Wednesday, March 21, 2018

Stillwater County Commissioner Mark Crago

Crago: New facilities possible without asking taxpayers for more money

Stillwater County Commissioner Mark Crago thinks it’s possible to implement his $22 million plan that would create a new courthouse offices, fairgrounds and library facilities without asking tax payers for any additional money.
“We already have money in the bank,” Crago said at a commissioner discussion meeting Tuesday afternoon.
Approximately $3.4 million has been saved up during the past four years, says Crago. Although that would still leave a sizeable chunk of money the county would need to borrow, that could be serviced through capital improvements.
In other words, the more than $800,000 the county has been saving for each of the last four years could go directly to that loan payment.
And that, Crago says, would mean the taxpayers would not be asked to give up any additional money.
Of greater concern to Crago is the county limiting itself by focusing only on the issue of county office space.
“We handcuff ourselves if we do that,” said Crago.
Other pressing growth issues currently include an over-crowded elementary school and steering-committee led effort behind a new library.
The school has expressed interest in the old hospital building, which would address the over-crowding issue.
After discussing it further Tuesday afternoon, Commissioner Maureen Davey said she had not fully understood what the school was interested in.
“I guess we need to talk to them again,” said Davey.
Other details in Crago’s plan include the follow:
•On the current fairgrounds site, construct a new county office building for an estimated $4 million, a new county library for an estimated $2.5 million and convert the Leuthold building to a facilities and county garage for an estimated $200,000.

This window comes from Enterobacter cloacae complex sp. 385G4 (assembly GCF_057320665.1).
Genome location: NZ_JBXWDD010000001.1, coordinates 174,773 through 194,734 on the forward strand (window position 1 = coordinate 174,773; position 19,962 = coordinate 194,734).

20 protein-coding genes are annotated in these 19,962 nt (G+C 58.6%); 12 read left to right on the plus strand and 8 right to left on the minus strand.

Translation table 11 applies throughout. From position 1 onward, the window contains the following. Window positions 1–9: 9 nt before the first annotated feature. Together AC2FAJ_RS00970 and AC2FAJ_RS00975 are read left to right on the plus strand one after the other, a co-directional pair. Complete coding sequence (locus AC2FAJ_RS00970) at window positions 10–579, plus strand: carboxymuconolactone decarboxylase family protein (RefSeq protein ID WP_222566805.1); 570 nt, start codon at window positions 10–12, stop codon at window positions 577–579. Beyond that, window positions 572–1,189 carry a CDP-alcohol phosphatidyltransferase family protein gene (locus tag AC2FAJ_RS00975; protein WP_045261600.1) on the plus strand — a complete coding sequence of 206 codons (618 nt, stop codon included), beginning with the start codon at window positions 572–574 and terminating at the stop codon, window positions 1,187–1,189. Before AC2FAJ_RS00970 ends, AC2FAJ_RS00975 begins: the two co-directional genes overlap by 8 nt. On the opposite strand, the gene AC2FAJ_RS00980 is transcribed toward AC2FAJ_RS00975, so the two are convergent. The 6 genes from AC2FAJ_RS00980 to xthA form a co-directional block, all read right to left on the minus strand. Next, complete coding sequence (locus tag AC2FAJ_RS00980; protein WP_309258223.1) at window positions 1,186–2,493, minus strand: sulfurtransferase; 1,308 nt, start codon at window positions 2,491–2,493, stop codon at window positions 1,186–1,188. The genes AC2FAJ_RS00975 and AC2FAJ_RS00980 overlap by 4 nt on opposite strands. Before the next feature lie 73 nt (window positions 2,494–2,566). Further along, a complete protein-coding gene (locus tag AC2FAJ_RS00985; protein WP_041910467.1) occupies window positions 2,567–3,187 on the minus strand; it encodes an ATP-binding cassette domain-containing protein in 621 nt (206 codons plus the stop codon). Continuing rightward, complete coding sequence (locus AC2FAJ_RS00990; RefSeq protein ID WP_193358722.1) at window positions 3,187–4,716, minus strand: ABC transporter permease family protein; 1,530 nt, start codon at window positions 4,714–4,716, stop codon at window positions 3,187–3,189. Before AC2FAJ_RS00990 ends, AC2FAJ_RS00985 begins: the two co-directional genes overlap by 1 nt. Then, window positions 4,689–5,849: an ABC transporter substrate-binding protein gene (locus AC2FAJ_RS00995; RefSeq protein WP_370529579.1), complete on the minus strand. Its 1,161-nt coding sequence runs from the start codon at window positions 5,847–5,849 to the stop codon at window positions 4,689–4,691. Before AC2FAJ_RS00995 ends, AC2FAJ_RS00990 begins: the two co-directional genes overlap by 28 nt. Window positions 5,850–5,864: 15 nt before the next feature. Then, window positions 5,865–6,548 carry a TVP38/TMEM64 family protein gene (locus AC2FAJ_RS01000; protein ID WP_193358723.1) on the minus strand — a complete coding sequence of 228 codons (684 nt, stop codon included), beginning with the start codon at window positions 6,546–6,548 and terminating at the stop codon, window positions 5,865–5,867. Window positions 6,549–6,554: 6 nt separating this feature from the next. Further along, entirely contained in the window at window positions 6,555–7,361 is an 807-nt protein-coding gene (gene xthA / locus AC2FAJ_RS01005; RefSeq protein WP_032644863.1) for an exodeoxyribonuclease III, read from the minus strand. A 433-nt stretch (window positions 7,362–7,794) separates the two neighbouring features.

•Regarding the old hospital, negotiate a deal with the Columbus School District to swap, trade or sell the building in exchange for 30 acres of land the school currently owns located near the Stillwater Billings Clinic.
•On the 30-acre site, build a new fairgrounds to include a 4-H livestock building, a 4-H Expo building, grandstands, maintenance and concessions as well as RV hook-ups for an estimated $10 million.
•Remodel three of the four floors of the current courthouse for law and justice offices for an estimated $3.4 million.
•And finally, at the Granite Peak Sports Complex, build a park and recreation center with an indoor walking track, a multi-purpose floor for tennis courts, basketball, volleyball and fitness area for an estimated $2 million.
Crago, who is a contractor, came up with the figures from the following:
•The courthouse remodel would involve 17,000 square feet at $200 per foot (as was done in Missoula for that same rate).
•The county office space would involve 18,900 square feet at a rate of $200 per foot. Crago said the national average of a two to 3-story building with an overage allowance is $140 to $230 per square foot.
•The Leuthold building estimate came from Crago’s experience “as that is a project I used to do on regular basis,” he said.
•The library would involve 10,000 square feet at $200 per foot plus an allowance for new and books furniture.